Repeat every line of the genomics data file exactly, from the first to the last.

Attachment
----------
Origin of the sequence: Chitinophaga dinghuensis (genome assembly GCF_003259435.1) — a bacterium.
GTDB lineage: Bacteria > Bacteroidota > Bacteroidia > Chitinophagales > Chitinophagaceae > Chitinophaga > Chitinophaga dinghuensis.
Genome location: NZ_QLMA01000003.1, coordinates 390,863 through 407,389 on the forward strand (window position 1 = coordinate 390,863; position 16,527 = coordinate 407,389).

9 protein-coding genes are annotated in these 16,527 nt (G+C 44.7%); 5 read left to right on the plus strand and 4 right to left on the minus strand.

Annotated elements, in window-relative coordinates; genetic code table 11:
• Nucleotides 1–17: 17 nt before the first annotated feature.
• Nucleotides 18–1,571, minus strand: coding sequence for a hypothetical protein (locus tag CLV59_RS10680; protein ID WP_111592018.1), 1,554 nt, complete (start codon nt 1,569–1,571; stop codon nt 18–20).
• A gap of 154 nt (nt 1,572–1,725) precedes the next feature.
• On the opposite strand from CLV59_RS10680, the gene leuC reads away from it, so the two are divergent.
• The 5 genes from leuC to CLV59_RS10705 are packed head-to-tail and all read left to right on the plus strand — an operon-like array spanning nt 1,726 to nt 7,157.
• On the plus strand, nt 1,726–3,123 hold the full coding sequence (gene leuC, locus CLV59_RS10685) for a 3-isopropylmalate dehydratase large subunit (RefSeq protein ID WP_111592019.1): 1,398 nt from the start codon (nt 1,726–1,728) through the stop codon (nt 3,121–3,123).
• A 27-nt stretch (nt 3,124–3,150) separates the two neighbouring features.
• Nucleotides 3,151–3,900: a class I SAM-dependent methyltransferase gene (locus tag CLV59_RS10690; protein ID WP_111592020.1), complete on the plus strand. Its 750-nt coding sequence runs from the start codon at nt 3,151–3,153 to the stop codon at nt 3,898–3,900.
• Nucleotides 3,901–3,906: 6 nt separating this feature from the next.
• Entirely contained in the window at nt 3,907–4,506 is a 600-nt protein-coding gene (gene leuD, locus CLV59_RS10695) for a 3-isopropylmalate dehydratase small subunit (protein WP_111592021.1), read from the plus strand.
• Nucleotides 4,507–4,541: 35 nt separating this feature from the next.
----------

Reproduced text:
Origin of the sequence: Chitinophaga dinghuensis (genome assembly GCF_003259435.1) — a bacterium.
GTDB lineage: Bacteria > Bacteroidota > Bacteroidia > Chitinophagales > Chitinophagaceae > Chitinophaga > Chitinophaga dinghuensis.
Genome location: NZ_QLMA01000003.1, coordinates 390,863 through 407,389 on the forward strand (window position 1 = coordinate 390,863; position 16,527 = coordinate 407,389).

9 protein-coding genes are annotated in these 16,527 nt (G+C 44.7%); 5 read left to right on the plus strand and 4 right to left on the minus strand.

Annotated elements, in window-relative coordinates; genetic code table 11:
• Nucleotides 1–17: 17 nt before the first annotated feature.
• Nucleotides 18–1,571, minus strand: coding sequence for a hypothetical protein (locus tag CLV59_RS10680; protein ID WP_111592018.1), 1,554 nt, complete (start codon nt 1,569–1,571; stop codon nt 18–20).
• A gap of 154 nt (nt 1,572–1,725) precedes the next feature.
• On the opposite strand from CLV59_RS10680, the gene leuC reads away from it, so the two are divergent.
• The 5 genes from leuC to CLV59_RS10705 are packed head-to-tail and all read left to right on the plus strand — an operon-like array spanning nt 1,726 to nt 7,157.
• On the plus strand, nt 1,726–3,123 hold the full coding sequence (gene leuC, locus CLV59_RS10685) for a 3-isopropylmalate dehydratase large subunit (RefSeq protein ID WP_111592019.1): 1,398 nt from the start codon (nt 1,726–1,728) through the stop codon (nt 3,121–3,123).
• A 27-nt stretch (nt 3,124–3,150) separates the two neighbouring features.
• Nucleotides 3,151–3,900: a class I SAM-dependent methyltransferase gene (locus tag CLV59_RS10690; protein ID WP_111592020.1), complete on the plus strand. Its 750-nt coding sequence runs from the start codon at nt 3,151–3,153 to the stop codon at nt 3,898–3,900.
• Nucleotides 3,901–3,906: 6 nt separating this feature from the next.
• Entirely contained in the window at nt 3,907–4,506 is a 600-nt protein-coding gene (gene leuD, locus CLV59_RS10695) for a 3-isopropylmalate dehydratase small subunit (protein WP_111592021.1), read from the plus strand.
• Nucleotides 4,507–4,541: 35 nt separating this feature from the next.